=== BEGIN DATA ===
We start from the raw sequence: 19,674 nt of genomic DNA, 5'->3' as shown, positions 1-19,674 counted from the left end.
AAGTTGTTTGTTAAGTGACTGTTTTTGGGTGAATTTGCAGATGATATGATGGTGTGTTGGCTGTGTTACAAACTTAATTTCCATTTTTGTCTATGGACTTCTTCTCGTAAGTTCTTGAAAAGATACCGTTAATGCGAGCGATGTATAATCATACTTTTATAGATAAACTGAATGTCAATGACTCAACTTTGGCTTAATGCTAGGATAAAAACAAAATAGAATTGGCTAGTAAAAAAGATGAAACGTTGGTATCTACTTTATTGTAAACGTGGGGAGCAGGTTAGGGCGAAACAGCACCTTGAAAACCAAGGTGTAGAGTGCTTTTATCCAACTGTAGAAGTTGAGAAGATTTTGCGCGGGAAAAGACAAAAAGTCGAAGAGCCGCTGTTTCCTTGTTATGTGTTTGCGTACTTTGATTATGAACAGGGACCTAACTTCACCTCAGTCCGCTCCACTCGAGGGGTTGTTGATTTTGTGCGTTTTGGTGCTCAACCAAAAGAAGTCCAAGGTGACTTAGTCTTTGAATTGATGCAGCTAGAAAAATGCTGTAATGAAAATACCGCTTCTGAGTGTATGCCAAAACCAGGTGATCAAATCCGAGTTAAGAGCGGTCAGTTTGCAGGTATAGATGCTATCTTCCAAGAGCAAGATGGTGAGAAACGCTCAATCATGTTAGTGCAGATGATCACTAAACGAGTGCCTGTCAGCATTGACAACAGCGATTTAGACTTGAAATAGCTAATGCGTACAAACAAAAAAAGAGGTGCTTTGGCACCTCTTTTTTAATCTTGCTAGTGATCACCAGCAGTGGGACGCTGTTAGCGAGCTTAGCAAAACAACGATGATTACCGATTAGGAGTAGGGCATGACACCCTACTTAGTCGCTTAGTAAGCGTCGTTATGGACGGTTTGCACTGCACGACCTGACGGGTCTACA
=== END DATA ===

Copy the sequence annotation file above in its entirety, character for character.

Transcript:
We start from the raw sequence: 19,674 nt of genomic DNA, 5'->3' as shown, positions 1-19,674 counted from the left end.
AAGTTGTTTGTTAAGTGACTGTTTTTGGGTGAATTTGCAGATGATATGATGGTGTGTTGGCTGTGTTACAAACTTAATTTCCATTTTTGTCTATGGACTTCTTCTCGTAAGTTCTTGAAAAGATACCGTTAATGCGAGCGATGTATAATCATACTTTTATAGATAAACTGAATGTCAATGACTCAACTTTGGCTTAATGCTAGGATAAAAACAAAATAGAATTGGCTAGTAAAAAAGATGAAACGTTGGTATCTACTTTATTGTAAACGTGGGGAGCAGGTTAGGGCGAAACAGCACCTTGAAAACCAAGGTGTAGAGTGCTTTTATCCAACTGTAGAAGTTGAGAAGATTTTGCGCGGGAAAAGACAAAAAGTCGAAGAGCCGCTGTTTCCTTGTTATGTGTTTGCGTACTTTGATTATGAACAGGGACCTAACTTCACCTCAGTCCGCTCCACTCGAGGGGTTGTTGATTTTGTGCGTTTTGGTGCTCAACCAAAAGAAGTCCAAGGTGACTTAGTCTTTGAATTGATGCAGCTAGAAAAATGCTGTAATGAAAATACCGCTTCTGAGTGTATGCCAAAACCAGGTGATCAAATCCGAGTTAAGAGCGGTCAGTTTGCAGGTATAGATGCTATCTTCCAAGAGCAAGATGGTGAGAAACGCTCAATCATGTTAGTGCAGATGATCACTAAACGAGTGCCTGTCAGCATTGACAACAGCGATTTAGACTTGAAATAGCTAATGCGTACAAACAAAAAAAGAGGTGCTTTGGCACCTCTTTTTTAATCTTGCTAGTGATCACCAGCAGTGGGACGCTGTTAGCGAGCTTAGCAAAACAACGATGATTACCGATTAGGAGTAGGGCATGACACCCTACTTAGTCGCTTAGTAAGCGTCGTTATGGACGGTTTGCACTGCACGACCTGACGGGTCTACA